With California’s accountability system through the Data Dashboard, school districts throughout the state identified for Differentiated Assistance, requiring additional support in identified areas. Clovis Unified partners with Fresno County Office of Education to support our student groups identified for Differentiated Assistance. Clovis Unified used to be in Differentiated Assistance for students with disabilities because of the Red designation in graduation rate and suspensions. With growth from the 2018 to 2019 school year, our district exited Differentiated Assistance for these students. We consider our work with students with disabilities to be a success over the last few years. Using the 2019 Dashboard, two groups have been identified to be in need of Differentiated Assistance: foster youth and homeless. We are making progress with both groups as measured by the Dashboard and other indicators.
We have accelerated efforts in our work with Differentiated Assistance, specifically with work in our Student Services and School Attendance (SSSA) office. The SSSA office is our point of contact for all things homeless and foster youth. The SSSA intervention team handles case management, needs assessments, and school placements. They provide educational supplies to students and coordinate transportation to be sure that students have access to the school and resources needed to be successful. Attendance officers assigned to these students make individual contacts, implement attendance interventions, and communicate with all relevant stakeholders. We offer our foster and homeless students tutoring opportunities and 1:1 social-emotional check-ins. To continue our success, we are expanding services offered to these students in the coming year. We provide 24/7 online tutoring and in person support 1:1. We also plan to continue connecting our students to community mentors.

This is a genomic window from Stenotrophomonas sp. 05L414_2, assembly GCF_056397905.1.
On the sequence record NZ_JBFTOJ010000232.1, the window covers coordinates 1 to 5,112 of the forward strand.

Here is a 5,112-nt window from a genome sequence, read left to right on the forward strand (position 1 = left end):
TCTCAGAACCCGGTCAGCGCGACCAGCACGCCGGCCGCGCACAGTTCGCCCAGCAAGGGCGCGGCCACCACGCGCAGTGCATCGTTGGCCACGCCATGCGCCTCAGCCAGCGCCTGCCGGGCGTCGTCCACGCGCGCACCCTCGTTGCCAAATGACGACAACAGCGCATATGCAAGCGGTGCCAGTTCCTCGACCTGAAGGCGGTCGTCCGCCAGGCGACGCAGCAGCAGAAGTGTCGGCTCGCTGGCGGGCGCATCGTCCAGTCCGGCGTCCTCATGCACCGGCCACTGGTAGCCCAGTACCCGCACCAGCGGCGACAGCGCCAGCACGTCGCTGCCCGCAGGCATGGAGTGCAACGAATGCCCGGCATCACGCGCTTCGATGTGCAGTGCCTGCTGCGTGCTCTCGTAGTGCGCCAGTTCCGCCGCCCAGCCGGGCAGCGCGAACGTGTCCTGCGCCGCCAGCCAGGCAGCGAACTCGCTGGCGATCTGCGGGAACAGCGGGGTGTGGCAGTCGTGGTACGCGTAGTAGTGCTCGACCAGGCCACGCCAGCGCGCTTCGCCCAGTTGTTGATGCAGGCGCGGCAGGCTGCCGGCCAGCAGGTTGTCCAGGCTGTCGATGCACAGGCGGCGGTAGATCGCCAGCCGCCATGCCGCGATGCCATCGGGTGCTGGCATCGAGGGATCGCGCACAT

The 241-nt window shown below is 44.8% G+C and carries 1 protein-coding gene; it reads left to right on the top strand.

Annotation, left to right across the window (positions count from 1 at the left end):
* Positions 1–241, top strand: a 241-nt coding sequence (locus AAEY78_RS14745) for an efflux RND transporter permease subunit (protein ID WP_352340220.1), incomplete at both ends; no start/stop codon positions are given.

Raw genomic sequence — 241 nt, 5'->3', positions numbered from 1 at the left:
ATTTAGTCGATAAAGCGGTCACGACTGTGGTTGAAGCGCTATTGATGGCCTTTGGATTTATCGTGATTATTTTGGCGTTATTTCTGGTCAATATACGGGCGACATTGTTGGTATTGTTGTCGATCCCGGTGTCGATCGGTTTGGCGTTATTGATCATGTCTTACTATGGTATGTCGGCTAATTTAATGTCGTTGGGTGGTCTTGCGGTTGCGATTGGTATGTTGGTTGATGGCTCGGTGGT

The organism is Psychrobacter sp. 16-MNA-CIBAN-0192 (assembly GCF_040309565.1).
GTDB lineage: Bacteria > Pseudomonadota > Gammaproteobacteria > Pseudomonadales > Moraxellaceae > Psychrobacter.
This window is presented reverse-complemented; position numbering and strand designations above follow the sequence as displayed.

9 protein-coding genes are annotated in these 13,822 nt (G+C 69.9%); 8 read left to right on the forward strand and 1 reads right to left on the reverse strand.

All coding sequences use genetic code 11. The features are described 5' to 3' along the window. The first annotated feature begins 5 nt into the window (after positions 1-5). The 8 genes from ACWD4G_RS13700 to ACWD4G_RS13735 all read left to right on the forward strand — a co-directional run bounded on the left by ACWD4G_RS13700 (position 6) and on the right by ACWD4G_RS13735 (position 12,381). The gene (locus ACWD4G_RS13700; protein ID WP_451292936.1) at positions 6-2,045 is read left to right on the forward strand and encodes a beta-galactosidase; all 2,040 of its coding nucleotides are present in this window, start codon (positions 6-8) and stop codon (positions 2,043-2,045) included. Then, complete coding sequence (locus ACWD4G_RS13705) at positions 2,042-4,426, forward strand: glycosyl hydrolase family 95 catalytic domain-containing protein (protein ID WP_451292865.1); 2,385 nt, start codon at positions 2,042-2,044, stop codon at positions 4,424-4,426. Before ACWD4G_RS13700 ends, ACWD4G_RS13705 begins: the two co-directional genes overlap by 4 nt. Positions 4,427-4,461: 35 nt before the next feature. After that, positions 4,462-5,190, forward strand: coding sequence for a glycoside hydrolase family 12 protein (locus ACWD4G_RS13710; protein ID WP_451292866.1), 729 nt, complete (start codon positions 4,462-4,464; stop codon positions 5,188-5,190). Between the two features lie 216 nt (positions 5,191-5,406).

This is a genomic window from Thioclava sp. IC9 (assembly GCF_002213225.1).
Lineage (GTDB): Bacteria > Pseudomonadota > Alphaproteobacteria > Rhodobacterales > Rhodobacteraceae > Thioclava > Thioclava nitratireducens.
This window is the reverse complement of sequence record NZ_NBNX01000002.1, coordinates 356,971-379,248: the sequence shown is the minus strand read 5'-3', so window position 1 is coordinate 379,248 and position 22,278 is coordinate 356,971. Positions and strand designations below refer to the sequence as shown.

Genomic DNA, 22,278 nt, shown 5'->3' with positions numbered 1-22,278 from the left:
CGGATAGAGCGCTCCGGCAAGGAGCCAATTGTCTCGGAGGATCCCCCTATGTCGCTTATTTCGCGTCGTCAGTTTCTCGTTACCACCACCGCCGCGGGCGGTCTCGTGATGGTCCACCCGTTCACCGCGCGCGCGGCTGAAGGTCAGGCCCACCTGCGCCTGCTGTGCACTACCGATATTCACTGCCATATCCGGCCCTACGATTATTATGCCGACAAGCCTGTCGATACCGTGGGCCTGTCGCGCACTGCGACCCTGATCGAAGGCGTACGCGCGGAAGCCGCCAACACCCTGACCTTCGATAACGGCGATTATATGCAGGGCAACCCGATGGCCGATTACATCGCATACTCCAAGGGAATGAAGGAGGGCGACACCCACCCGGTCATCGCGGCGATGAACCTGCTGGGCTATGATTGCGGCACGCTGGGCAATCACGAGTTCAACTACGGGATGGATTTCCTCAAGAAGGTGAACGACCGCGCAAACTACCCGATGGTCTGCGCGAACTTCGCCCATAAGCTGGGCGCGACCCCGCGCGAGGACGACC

The 2021-2022 school year has proven to have its challenges. Our staff worked tirelessly to meet the individual needs of our students during these difficult times. Due to the COVID-19 pandemic and closure of schools in March 2020, a full California School Dashboard was not published in 2020 or 2021. The areas of need described in this section are based on local indicators and available state data. CUSD’s 2019 Dashboard results are also included. Although we’ve experienced success in “All” categories, the 2019 Dashboard demonstrates that the district needs to improve significantly across multiple Dashboard indicators for some student groups.